This earned me a couple dirty looks, but I was totally unprepared for what happened next.

A mousey woman in a Phillies cap a couple rows in front of me, who I put at around 50yrs old, was sitting between an elderly man (I assume her father) and a guy in his mid-20s (I assume her son).

The lady turned around, looked me right in the eyes, and said, “You’re gay.”

I said, “What?”

She was quick to make sure I heard her. “You’re gay, haha!!”

I couldn’t believe I was getting a schoolyard insult from Roy Munson’s landlady.

Some images you just can't erase from your mind

I really wasn’t sure what to do at this point. I’m not about to start yelling at a strange woman in public, but I really don’t tolerate ignorance too well, either. I asked her if she thought she was insulting me, but she just kept repeating “You’re gay!” and other fans in the section started telling me to leave it alone, so I relented & sat down feeling like I had wandered into a Michele Bachmann rally.

I was mostly subdued for the rest of the game, sad at the current state of sports-fan conduct in the US in 2011. Most everyone is aware of the Bryan Stow case, the San Francisco Giants fan who was beaten into a coma outside of Dodgers stadium opening day, as well as the shootings and beatings at the 49ers/Raiders preseason NFL game. These cases are the most sensational, but there are plenty of other incidents where “fans” cross the line and escalate the situation to violence when someone is simply rooting for a team wearing different colors.

He shouldn't have let her throw the first punch

I’ll admit it, I’m a huge fan myself & a big baby when it comes to my teams. I shed tears when the Steelers lost to the Dolphins in the AFC Championship game after the 1984 season, pretending to look for food in the refrigerator so my mom wouldn’t know I was crying. I woke up with Jose Cuervo tattoos (temporary, thank goodness) after the Pirates lost in the NLCS for the third year in a row in 1992, and I had a decent-sized tantrum after the A’s lost in game 5 of the ALDS for the 4th year in a row in 2003.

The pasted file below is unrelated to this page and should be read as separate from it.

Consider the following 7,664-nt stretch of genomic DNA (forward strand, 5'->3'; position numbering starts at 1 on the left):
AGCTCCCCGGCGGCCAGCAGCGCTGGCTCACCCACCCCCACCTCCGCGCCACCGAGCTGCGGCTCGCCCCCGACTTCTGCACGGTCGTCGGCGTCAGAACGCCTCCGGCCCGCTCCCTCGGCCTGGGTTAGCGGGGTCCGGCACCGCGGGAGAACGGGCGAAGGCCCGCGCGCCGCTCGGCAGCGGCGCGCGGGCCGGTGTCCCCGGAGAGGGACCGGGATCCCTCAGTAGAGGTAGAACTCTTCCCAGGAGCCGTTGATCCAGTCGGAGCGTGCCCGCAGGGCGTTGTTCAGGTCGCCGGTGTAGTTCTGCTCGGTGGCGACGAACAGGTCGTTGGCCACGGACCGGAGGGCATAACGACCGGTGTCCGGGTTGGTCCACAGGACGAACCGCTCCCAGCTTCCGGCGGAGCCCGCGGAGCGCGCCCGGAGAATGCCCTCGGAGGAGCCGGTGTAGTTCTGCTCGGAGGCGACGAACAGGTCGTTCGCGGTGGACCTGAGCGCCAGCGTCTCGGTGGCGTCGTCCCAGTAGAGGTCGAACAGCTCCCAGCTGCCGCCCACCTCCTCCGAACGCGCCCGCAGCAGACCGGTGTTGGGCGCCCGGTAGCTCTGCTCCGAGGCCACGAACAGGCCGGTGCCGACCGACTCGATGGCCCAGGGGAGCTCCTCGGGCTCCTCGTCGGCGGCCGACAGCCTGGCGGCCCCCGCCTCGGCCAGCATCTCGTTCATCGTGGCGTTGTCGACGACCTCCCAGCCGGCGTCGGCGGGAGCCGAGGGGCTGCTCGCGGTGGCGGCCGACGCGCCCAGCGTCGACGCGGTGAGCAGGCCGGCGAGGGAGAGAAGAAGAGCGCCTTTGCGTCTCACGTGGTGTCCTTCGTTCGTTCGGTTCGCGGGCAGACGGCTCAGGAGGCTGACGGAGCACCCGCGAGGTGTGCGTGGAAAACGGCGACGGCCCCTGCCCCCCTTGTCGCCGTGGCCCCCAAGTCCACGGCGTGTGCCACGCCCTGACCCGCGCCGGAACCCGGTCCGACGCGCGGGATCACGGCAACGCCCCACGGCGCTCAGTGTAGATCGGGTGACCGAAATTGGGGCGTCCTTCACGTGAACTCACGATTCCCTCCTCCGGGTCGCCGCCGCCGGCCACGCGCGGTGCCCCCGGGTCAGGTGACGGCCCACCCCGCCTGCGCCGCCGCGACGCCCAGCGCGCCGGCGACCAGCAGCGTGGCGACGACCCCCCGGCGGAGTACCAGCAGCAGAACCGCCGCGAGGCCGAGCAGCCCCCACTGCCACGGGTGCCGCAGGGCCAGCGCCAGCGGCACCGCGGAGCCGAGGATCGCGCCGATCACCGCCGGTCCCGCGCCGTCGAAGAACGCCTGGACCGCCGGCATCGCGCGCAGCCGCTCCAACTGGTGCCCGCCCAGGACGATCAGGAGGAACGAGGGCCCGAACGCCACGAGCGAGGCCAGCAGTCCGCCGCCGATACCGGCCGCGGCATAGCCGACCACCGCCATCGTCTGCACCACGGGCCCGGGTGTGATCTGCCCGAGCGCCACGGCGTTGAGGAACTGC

However, my MO while at games is to have fun. You root for your team, I’ll root for my team; at the end, whoever wins, we shake hands and go back to our regular lives. Razzing is part of the fun, and I enjoy giving it to opposing players and fans.

My rule, though, is to keep it PG – the ballpark should be a family environment (sorry, Roger McDowell), so watch your language and don’t say anything you wouldn’t want your own kids/nieces/nephews to hear. If you’re an adult and really can’t handle your team losing or being “disrespected” then you’ve got some bigger issues to deal with.

Some Phillies fans are better than others

Bad behavior at sporting events is often (correctly) attributed to a combination of mob mentality and alcohol abuse. However, another important factor should be part of the conversation: Americans have a big problem with losing.

I don’t know if sports fans are taking their cue from politicians, where party agendas now seem to totally outweigh the collective good, but in my opinion it’s really OK if you don’t finish “No. 1” each and every time as long as you’ve given your best effort.

Not to get all Confucius on you, but if more people were to understand that the journey is more important than the finish line, things might be a bit better at ballparks and in politics.

Or your team just shouldn’t suck.

One Comment

  1. I routinely sport an Orioles cap to games, I totally get ya…stay loyal in the face of adversity…ignore the ignorant…don’t get arrested, beat down or thrown out of the game over some clueless lady…